BWS           = <BWS, defined in [Part1], Section 3.2.3>
     OWS           = <OWS, defined in [Part1], Section 3.2.3>
     quoted-string = <quoted-string, defined in [Part1], Section 3.2.6>
     token         = <token, defined in [Part1], Section 3.2.6>

Appendix C.  Collected ABNF

   In the collected ABNF below, list rules are expanded as per Section
   1.2 of [Part1].














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   Authorization = credentials

   BWS = <BWS, defined in [Part1], Section 3.2.3>

   OWS = <OWS, defined in [Part1], Section 3.2.3>

   Proxy-Authenticate = *( "," OWS ) challenge *( OWS "," [ OWS
    challenge ] )
   Proxy-Authorization = credentials

   WWW-Authenticate = *( "," OWS ) challenge *( OWS "," [ OWS challenge
    ] )

   auth-param = token BWS "=" BWS ( token / quoted-string )
   auth-scheme = token

   challenge = auth-scheme [ 1*SP ( token68 / [ ( "," / auth-param ) *(
    OWS "," [ OWS auth-param ] ) ] ) ]
   credentials = auth-scheme [ 1*SP ( token68 / [ ( "," / auth-param )
    *( OWS "," [ OWS auth-param ] ) ] ) ]

   quoted-string = <quoted-string, defined in [Part1], Section 3.2.6>

   token = <token, defined in [Part1], Section 3.2.6>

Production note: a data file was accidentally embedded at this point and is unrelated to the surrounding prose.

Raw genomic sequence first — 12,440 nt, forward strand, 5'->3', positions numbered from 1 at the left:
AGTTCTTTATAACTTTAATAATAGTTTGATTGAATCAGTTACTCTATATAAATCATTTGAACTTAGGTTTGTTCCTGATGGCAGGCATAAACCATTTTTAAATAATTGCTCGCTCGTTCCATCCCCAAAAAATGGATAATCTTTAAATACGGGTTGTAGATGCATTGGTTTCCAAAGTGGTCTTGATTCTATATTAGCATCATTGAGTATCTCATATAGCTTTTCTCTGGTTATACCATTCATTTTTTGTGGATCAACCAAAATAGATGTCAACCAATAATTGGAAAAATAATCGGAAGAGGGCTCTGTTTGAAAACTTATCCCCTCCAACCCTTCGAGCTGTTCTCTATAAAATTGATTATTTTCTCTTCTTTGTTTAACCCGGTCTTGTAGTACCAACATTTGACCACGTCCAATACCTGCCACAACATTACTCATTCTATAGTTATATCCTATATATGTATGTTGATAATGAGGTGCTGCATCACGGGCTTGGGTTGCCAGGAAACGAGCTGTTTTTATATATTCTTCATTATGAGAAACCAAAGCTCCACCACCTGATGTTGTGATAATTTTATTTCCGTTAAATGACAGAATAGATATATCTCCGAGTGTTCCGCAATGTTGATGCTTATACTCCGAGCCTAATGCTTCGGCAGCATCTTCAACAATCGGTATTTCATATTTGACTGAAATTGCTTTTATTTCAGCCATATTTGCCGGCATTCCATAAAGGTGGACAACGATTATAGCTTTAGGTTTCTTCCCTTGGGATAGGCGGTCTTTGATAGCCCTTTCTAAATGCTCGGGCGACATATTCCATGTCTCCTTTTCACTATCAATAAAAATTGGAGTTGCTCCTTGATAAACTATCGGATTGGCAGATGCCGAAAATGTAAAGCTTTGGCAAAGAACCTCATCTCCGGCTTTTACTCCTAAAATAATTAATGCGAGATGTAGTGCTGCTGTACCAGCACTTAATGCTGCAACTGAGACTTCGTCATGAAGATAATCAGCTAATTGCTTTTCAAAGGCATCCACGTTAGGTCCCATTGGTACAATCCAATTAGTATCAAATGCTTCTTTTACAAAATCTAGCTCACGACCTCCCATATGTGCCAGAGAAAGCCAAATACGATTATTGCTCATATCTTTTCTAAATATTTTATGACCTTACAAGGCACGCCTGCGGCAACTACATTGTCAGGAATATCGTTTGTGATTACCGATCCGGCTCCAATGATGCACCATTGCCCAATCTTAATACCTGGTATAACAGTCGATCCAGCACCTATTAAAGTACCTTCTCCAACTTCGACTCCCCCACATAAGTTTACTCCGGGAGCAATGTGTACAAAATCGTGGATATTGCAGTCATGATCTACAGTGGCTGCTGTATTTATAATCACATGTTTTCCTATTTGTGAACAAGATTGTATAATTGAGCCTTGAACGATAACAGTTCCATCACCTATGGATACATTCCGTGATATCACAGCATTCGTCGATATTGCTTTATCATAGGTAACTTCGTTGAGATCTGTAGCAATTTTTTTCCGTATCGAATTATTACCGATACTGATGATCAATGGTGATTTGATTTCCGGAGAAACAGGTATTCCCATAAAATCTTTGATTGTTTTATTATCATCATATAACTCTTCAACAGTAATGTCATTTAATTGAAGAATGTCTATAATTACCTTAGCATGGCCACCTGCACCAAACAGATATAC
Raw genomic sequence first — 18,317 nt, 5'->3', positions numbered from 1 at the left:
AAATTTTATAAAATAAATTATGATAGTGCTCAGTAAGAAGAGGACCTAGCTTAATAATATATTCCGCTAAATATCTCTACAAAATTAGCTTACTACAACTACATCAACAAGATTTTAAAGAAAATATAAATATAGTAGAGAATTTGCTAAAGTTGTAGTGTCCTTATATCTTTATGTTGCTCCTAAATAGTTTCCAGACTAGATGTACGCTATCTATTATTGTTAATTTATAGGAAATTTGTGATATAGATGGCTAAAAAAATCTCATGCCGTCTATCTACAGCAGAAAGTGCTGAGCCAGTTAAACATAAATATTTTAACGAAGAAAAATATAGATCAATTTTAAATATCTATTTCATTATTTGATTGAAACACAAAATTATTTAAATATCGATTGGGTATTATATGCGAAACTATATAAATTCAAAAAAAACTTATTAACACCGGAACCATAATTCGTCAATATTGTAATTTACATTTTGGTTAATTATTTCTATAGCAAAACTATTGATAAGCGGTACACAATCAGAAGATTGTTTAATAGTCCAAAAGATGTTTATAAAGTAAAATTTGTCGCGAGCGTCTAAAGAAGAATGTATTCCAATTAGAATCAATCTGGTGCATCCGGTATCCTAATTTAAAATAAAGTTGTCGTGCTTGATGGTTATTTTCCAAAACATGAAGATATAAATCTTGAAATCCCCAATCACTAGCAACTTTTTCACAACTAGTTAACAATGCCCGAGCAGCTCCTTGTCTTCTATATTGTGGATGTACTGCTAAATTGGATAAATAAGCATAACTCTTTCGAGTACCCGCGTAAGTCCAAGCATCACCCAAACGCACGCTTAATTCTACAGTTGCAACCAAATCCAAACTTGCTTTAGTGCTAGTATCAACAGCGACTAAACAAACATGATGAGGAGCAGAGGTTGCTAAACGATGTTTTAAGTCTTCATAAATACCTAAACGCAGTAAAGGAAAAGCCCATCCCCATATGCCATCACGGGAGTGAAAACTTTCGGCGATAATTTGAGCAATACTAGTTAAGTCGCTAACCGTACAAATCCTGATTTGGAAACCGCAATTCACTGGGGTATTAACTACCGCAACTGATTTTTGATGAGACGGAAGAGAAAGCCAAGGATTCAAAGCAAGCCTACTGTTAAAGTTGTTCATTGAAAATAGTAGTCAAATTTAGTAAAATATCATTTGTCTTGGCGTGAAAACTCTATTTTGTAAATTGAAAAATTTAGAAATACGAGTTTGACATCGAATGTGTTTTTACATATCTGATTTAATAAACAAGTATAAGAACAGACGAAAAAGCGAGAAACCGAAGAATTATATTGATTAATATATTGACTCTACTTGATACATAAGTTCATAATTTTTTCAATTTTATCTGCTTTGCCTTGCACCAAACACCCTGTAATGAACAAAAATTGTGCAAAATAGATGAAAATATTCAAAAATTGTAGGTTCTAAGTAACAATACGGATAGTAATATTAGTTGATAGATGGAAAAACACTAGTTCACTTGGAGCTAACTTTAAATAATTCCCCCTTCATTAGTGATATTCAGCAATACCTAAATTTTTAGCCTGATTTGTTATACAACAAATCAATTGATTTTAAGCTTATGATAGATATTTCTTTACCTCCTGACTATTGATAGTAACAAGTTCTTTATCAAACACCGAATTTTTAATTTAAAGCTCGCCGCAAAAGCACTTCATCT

token68 = 1*( ALPHA / DIGIT / "-" / "." / "_" / "~" / "+" / "/" )
    *"="

Appendix D.  Change Log (to be removed by RFC Editor before publication)

   Changes up to the IETF Last Call draft are summarized in <http://
   trac.tools.ietf.org/html/draft-ietf-httpbis-p7-auth-24#appendix-D>.

D.1.  Since draft-ietf-httpbis-p7-auth-24

   Closed issues:

   o  <http://tools.ietf.org/wg/httpbis/trac/ticket/510>: "SECDIR review
      of draft-ietf-httpbis-p7-auth-24"

   o  <http://tools.ietf.org/wg/httpbis/trac/ticket/513>: "APPSDIR
      review of draft-ietf-httpbis-p7-auth-24"

   o  <http://tools.ietf.org/wg/httpbis/trac/ticket/516>: "note about
      WWW-A parsing potentially misleading"







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Index

   4
      401 Unauthorized (status code)  7
      407 Proxy Authentication Required (status code)  7

   A
      Authorization header field  7

   C
      Canonical Root URI  6

   G
      Grammar
         auth-param  5
         auth-scheme  5
         Authorization  8
         challenge  5
         credentials  5
         Proxy-Authenticate  8
         Proxy-Authorization  8
         token68  5
         WWW-Authenticate  9

   P
      Protection Space  6
      Proxy-Authenticate header field  8
      Proxy-Authorization header field  8

   R
      Realm  6

   W
      WWW-Authenticate header field  9

Authors' Addresses

   Roy T. Fielding (editor)
   Adobe Systems Incorporated
   345 Park Ave
   San Jose, CA  95110
   USA

   EMail: fielding@gbiv.com
   URI:   http://roy.gbiv.com/






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   Julian F. Reschke (editor)
   greenbytes GmbH
   Hafenweg 16
   Muenster, NW  48155
   Germany

   EMail: julian.reschke@greenbytes.de
   URI:   http://greenbytes.de/tech/webdav/